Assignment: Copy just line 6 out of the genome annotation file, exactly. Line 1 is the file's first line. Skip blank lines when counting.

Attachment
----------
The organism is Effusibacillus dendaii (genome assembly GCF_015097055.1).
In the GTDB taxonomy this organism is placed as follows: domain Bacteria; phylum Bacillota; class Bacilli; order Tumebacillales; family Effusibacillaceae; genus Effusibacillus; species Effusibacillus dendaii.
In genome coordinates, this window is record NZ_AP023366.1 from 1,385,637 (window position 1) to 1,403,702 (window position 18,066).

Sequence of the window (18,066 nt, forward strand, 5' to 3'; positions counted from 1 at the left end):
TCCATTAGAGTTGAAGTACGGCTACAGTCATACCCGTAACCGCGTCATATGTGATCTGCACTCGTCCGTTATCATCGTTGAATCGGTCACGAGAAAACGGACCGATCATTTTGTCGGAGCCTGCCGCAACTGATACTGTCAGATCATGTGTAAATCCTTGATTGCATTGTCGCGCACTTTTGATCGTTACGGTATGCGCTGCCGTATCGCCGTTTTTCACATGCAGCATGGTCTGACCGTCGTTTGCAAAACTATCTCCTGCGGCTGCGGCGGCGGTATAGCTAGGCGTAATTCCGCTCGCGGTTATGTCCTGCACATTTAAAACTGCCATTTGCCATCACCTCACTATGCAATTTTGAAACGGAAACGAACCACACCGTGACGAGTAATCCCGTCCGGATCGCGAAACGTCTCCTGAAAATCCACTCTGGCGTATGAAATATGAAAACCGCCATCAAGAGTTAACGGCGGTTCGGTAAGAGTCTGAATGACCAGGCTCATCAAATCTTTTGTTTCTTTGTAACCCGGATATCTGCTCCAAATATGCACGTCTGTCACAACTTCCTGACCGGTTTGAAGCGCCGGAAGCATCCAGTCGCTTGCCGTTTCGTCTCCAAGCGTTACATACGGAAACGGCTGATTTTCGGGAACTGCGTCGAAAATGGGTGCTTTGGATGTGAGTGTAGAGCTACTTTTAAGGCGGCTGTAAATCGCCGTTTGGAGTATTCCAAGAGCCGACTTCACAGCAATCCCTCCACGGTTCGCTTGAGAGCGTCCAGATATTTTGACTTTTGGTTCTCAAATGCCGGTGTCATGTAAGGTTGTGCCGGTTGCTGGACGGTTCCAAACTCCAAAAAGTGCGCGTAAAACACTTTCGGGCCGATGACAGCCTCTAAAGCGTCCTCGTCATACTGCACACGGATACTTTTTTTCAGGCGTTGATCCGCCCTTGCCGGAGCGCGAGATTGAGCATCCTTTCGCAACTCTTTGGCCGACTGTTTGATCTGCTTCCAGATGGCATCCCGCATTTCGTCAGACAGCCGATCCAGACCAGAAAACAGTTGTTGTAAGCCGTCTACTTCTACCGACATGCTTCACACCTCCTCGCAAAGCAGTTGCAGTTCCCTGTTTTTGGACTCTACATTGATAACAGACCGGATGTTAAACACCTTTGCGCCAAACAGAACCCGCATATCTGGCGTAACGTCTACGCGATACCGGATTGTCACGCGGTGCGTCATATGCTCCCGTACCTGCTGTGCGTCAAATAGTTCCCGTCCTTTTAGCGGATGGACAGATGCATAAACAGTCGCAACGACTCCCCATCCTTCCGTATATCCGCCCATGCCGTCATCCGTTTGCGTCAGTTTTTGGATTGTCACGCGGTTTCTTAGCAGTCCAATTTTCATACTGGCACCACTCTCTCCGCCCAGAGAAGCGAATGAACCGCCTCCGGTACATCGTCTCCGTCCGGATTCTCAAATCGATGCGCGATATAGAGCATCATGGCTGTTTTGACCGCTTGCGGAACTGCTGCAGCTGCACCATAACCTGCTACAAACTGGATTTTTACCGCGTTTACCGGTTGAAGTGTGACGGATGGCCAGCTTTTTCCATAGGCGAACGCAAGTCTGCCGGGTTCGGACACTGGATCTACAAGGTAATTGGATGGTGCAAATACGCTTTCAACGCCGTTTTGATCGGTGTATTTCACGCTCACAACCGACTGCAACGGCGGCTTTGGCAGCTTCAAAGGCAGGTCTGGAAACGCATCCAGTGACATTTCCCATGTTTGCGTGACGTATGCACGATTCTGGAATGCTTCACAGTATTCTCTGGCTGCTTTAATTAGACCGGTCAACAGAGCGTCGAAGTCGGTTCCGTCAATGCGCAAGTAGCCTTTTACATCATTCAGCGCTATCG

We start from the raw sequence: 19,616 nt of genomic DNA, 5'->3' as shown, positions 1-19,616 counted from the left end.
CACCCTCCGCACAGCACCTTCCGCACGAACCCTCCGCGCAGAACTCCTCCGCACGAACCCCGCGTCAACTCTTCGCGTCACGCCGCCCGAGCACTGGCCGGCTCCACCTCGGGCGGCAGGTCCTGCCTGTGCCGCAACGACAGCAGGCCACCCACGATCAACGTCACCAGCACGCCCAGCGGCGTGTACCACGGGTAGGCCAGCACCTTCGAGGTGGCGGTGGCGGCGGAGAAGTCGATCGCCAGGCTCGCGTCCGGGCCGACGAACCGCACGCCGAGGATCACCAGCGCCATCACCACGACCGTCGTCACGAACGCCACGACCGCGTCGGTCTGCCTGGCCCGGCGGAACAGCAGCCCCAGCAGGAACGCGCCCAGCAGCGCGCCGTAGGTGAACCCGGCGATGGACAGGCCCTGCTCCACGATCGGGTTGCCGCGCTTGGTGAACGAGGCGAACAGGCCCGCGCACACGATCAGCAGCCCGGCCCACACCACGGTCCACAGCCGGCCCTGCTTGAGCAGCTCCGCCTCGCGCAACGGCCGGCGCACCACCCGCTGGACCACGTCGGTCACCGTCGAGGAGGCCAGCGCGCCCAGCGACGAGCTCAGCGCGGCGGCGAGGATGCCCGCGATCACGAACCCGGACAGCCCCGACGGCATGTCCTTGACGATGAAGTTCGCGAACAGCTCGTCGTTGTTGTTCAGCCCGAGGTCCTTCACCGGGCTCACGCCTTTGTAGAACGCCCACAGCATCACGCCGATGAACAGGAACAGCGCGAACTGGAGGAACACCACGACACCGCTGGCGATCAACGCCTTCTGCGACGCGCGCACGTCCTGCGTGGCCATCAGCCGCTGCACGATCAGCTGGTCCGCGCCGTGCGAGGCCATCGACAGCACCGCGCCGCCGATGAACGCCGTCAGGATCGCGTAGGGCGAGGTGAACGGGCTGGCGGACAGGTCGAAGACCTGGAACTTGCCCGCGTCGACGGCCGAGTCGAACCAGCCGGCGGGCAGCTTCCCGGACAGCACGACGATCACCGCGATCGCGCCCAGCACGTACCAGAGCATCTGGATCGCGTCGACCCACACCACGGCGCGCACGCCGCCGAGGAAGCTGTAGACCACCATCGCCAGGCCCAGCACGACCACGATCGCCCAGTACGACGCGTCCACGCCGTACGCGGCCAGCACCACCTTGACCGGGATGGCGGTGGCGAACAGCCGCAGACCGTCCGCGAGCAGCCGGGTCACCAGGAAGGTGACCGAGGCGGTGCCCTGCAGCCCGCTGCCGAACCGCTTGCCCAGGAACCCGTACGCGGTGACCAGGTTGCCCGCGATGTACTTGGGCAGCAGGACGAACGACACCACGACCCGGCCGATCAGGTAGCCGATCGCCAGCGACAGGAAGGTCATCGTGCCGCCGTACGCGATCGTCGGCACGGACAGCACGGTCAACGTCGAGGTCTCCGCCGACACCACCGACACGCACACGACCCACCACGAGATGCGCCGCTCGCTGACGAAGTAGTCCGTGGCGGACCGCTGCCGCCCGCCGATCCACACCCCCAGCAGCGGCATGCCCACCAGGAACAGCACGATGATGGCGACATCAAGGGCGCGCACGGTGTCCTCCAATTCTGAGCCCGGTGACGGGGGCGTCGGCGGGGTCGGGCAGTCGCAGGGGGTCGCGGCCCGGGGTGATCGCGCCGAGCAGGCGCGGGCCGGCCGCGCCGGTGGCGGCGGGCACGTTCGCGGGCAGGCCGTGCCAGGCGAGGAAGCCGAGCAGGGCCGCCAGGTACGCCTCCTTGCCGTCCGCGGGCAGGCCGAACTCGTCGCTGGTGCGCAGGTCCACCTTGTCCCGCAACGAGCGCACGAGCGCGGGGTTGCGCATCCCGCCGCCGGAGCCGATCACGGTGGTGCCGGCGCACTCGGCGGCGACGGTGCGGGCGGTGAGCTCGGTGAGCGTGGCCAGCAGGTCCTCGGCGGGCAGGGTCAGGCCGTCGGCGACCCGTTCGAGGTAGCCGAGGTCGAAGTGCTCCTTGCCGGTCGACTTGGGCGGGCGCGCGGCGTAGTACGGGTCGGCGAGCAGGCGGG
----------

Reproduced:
We start from the raw sequence: 19,616 nt of genomic DNA, 5'->3' as shown, positions 1-19,616 counted from the left end.